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Amoisonic A8

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Review The Amoisonic A8 is an unusual phone from a mysterious Chinese company. No price has been set for the European launch, but going on far eastern prices (they claim it is the best selling phone in China) around £300 without a contract is a good guess.

Amoisonic quotes a standby time of 60 to 120 hours and a talktime of three to six hours. At 86x44x19.9mm and 76g it's small and thin for a folding phone, notably thinner than the Samsung A300. Like the Samsung it has two screens.

The keypad lights up a shaded blue, and the buttons are thin and stylish. It snaps shut in a great positive way. Two rubber buffers either side of the earpeice stop the force of the snap from breaking the screen. Opening the A8 does not answer a call but shutting it does hang up. Not answering the incoming call when you open the phone is a pain but at least it gives you the option to reject the call.

There are four lines of text on the external screen and eight lines on the internal, plus a line of icons along the top and a line for the function keys along the bottom. That's ten lines in real money. The big eight line screen is used to good effect. When you type in a number the font is huge.

The screen has seven different colours of LED which it demonstrates in a son et luminere every time you switch it on. Along with the electronic fireworks you get a cartoon. There is a choice of a little boy or little girl animation. The phone is filled with cartoons and animations that occupy both screens, including the twelve Chinese creatures which denote years. All very cute and oriental.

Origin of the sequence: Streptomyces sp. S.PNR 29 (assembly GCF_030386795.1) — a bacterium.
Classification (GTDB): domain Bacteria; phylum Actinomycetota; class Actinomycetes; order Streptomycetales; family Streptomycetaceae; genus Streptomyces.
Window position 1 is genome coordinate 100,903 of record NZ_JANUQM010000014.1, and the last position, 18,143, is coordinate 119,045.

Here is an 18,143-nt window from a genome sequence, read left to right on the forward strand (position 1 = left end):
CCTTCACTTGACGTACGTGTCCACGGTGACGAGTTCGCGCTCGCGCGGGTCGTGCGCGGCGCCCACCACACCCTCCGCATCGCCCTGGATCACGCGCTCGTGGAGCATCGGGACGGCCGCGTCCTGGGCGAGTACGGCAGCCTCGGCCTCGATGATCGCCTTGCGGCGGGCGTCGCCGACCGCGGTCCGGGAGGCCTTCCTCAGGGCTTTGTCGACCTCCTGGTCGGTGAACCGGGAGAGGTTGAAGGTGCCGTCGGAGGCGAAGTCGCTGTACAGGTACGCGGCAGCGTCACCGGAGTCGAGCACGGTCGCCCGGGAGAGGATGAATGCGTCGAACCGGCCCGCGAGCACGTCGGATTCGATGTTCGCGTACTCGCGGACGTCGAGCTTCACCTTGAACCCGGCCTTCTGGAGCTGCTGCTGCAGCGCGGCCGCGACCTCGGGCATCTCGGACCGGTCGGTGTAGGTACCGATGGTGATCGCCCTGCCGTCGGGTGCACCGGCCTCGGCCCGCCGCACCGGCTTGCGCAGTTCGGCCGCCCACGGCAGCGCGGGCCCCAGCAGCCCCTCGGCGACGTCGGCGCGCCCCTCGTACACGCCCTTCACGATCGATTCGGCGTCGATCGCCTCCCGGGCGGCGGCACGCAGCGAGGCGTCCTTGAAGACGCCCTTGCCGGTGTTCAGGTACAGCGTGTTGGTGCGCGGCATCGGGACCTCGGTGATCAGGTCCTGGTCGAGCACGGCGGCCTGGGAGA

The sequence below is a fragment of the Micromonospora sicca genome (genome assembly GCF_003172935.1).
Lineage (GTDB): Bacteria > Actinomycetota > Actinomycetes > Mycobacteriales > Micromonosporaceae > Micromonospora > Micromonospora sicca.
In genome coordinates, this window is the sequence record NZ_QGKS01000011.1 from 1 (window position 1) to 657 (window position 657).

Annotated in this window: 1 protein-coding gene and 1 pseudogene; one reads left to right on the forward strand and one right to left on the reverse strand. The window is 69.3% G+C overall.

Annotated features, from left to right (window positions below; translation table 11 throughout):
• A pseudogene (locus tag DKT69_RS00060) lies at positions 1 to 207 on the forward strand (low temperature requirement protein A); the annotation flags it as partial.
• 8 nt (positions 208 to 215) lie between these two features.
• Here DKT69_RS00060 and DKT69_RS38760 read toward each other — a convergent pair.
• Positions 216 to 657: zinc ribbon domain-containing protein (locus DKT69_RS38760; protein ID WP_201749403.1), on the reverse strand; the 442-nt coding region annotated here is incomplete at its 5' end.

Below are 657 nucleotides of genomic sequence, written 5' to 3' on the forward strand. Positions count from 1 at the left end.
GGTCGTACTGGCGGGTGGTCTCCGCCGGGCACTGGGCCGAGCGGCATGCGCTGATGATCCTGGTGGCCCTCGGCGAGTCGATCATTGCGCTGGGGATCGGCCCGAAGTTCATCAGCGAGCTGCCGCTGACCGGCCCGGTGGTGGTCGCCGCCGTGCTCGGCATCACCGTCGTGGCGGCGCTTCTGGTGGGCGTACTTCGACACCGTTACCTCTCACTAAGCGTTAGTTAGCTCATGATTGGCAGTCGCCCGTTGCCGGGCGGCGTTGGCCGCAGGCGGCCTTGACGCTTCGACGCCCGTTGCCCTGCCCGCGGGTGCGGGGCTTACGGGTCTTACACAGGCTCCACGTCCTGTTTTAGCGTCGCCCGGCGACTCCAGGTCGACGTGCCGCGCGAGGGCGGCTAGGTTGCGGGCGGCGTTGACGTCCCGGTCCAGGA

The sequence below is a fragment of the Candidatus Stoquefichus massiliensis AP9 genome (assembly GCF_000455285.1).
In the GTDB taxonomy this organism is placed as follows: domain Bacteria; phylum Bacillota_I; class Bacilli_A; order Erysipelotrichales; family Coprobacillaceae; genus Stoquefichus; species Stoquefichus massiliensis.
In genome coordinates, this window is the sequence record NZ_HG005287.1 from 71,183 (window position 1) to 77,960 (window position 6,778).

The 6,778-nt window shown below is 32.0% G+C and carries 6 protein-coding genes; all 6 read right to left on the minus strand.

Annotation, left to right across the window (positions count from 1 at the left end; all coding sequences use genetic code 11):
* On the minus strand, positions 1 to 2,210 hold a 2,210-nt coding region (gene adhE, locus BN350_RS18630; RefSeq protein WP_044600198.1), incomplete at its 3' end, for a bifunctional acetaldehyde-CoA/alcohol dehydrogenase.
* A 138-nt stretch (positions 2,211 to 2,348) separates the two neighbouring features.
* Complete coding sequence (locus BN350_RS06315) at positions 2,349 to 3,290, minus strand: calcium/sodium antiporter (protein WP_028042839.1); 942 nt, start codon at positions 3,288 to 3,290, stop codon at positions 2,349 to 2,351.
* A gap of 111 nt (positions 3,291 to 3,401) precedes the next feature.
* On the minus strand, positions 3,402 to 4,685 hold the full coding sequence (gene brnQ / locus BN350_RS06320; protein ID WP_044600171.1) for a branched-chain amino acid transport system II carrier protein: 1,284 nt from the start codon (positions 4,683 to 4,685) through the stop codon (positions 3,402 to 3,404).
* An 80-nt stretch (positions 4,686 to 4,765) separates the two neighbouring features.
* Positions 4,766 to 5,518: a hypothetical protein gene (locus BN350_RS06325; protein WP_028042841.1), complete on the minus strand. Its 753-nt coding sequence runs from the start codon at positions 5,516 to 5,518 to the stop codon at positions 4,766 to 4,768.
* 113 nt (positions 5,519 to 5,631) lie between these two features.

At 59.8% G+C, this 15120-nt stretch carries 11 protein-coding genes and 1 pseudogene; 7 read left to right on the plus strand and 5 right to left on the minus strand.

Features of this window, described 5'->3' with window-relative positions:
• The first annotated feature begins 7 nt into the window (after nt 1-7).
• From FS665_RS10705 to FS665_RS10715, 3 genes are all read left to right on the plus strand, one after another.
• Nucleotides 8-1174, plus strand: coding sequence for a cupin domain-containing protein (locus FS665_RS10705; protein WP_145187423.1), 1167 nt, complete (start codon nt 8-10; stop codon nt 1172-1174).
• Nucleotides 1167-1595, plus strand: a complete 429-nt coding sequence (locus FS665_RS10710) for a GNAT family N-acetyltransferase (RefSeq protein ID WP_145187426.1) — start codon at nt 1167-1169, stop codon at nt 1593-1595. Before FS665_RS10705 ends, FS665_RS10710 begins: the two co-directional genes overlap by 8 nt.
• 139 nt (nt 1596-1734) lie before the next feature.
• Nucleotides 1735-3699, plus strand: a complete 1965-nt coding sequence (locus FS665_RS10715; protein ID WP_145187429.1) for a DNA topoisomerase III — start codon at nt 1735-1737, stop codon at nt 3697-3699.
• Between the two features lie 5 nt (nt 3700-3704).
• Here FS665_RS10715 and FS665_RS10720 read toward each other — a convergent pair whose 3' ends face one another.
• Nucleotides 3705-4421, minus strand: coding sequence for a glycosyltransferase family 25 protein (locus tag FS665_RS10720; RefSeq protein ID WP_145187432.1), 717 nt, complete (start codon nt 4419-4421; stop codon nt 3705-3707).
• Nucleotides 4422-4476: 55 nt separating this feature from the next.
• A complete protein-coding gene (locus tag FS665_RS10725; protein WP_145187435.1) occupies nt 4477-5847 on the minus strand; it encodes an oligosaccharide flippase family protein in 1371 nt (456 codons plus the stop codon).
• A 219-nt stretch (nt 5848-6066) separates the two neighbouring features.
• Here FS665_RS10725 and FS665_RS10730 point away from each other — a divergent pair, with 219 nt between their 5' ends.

There is a vibrate function, WAP browser and a voice recorder. Text messaging uses the Ezi system which isn't as good as T9.

The menu system is simple enough to use with the four way cursor. In standby mode this gives you the option of call records, text messaging, a short cut to a menu or a short cartoon.

Saving a number to the phone book is simple enough, you can do this from the recent called or received call menu. There are 100 numbers in the phone in addition to SIM memory and saving gives you the option to use either. There are no fields for second numbers or addresses. There is a separate space to store up to 50 email addresses but no email client. Caller ID can be linked to ring tones by using a group function.
A Yamaha sound chip provides 21 chords. The fidelity of the ring tones is loud and sonerous, but the melodies aren't great. There's no option to download more tones so you are stuck with the 15 supplied ones. Virtually everything the phone does is accompanied by a neat little sound.

An office feature has a scheduler, calculator, unit converter, stopwatch and voice memo feature. There is a biorythm chart and like the Samsung Queen phone, a 'monthly care' calendar.

Living with the A8 is fine, in many ways it does what big manufacturers have failed to do. It’s very easy to use, stylish and small.

Perhaps the coolest thing about the Amoisonic A8 is that you can have a phone no-one else will have heard of. Even mobile phone industry experts had never heard of it. You'd have to pay quite a premium though. No UK plans have been made as yet, so this would mean buying it mail order from overseas, probably Hong Kong. There is some appeal in this, but if it goes wrong don't expect to be able to get it fixed.

© What Mobile.

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